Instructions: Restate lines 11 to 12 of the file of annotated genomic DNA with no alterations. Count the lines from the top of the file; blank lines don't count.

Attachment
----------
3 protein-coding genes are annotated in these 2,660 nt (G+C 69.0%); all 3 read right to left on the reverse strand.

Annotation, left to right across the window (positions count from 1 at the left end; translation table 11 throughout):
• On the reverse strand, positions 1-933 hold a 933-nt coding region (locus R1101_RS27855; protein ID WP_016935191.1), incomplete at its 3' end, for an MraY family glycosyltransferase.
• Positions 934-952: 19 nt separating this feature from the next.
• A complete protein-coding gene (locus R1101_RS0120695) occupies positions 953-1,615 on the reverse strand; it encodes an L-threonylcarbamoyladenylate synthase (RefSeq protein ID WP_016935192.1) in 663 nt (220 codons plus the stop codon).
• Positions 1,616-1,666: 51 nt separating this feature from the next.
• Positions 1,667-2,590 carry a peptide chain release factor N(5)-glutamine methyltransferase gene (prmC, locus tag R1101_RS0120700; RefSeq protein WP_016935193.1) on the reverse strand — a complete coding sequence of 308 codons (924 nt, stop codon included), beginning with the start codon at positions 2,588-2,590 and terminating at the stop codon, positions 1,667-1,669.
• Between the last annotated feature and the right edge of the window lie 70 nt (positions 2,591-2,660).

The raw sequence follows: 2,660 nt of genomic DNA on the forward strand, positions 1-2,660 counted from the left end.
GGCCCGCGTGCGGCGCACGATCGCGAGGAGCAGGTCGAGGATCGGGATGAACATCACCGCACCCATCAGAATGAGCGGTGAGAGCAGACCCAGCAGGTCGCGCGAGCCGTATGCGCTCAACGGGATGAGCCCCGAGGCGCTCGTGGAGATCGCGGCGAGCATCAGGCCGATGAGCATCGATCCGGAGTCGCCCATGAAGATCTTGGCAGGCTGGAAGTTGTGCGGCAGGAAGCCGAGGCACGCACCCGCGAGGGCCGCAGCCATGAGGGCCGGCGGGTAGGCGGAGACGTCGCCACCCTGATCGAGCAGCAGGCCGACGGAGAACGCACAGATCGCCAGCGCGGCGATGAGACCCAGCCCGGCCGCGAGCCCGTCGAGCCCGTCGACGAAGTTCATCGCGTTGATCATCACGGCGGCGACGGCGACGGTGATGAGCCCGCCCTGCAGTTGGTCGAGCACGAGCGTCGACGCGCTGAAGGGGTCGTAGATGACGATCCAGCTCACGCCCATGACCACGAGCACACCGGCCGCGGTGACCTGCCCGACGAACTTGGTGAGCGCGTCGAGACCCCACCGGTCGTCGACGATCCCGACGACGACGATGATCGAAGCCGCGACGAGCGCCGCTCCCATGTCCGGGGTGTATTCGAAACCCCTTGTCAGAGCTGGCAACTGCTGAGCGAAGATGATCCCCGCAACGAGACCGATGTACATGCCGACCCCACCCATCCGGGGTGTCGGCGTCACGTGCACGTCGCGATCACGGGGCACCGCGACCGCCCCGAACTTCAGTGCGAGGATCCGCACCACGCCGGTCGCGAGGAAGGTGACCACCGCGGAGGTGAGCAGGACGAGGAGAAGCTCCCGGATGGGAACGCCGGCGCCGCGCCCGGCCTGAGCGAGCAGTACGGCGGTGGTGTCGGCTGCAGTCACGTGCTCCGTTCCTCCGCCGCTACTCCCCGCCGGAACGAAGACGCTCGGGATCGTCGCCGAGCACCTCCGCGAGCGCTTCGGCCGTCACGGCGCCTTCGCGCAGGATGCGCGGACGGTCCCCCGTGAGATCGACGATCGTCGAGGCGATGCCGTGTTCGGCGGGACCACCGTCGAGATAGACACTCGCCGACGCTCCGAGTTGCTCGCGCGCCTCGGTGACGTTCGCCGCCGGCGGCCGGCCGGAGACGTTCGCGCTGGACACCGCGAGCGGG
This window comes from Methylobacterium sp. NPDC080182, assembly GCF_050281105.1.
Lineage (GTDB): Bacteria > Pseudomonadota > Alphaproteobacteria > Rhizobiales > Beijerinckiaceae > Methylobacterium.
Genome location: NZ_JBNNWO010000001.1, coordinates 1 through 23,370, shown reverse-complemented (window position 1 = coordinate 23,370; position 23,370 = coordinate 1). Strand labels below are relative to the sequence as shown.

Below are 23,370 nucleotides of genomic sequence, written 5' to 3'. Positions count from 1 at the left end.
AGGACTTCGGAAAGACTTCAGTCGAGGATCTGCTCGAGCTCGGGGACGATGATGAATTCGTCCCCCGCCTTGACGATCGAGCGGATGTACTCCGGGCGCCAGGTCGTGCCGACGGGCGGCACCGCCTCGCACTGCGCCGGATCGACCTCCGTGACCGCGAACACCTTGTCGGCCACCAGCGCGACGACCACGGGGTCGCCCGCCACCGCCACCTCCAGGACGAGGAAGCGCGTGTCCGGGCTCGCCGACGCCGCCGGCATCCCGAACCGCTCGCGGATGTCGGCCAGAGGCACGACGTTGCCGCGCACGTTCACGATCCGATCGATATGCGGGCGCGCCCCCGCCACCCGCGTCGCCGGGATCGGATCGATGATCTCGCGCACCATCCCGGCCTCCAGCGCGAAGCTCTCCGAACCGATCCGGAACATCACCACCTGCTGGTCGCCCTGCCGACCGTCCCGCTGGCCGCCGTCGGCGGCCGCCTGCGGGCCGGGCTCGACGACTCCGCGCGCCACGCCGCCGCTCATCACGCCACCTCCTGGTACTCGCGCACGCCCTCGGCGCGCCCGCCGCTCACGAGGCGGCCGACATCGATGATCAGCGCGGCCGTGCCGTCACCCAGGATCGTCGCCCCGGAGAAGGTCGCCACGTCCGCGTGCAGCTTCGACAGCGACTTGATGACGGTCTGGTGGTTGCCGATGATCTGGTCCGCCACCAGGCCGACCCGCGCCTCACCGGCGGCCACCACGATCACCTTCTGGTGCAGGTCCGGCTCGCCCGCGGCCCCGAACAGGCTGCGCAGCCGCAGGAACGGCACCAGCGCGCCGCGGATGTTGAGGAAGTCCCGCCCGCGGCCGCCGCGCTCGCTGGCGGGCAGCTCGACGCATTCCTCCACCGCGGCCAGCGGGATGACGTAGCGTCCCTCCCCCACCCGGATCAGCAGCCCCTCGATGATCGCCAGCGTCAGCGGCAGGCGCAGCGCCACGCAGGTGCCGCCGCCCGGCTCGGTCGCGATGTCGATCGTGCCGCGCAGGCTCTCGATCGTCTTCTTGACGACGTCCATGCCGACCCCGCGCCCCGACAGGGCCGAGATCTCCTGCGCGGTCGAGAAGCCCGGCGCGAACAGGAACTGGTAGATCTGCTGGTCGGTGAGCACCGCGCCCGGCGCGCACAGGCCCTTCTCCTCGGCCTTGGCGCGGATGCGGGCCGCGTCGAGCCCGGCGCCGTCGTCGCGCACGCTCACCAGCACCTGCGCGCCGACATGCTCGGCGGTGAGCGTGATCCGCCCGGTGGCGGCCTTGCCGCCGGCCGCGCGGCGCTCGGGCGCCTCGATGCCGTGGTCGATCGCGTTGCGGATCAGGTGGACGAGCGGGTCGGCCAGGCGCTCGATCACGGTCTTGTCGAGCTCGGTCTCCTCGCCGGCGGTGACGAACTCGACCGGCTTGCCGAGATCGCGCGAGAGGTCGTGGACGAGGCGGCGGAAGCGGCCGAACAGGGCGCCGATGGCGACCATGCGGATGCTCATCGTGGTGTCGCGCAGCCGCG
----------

This window comes from Methylobacterium sp. NPDC080182, assembly GCF_050281105.1.
Lineage (GTDB): Bacteria > Pseudomonadota > Alphaproteobacteria > Rhizobiales > Beijerinckiaceae > Methylobacterium.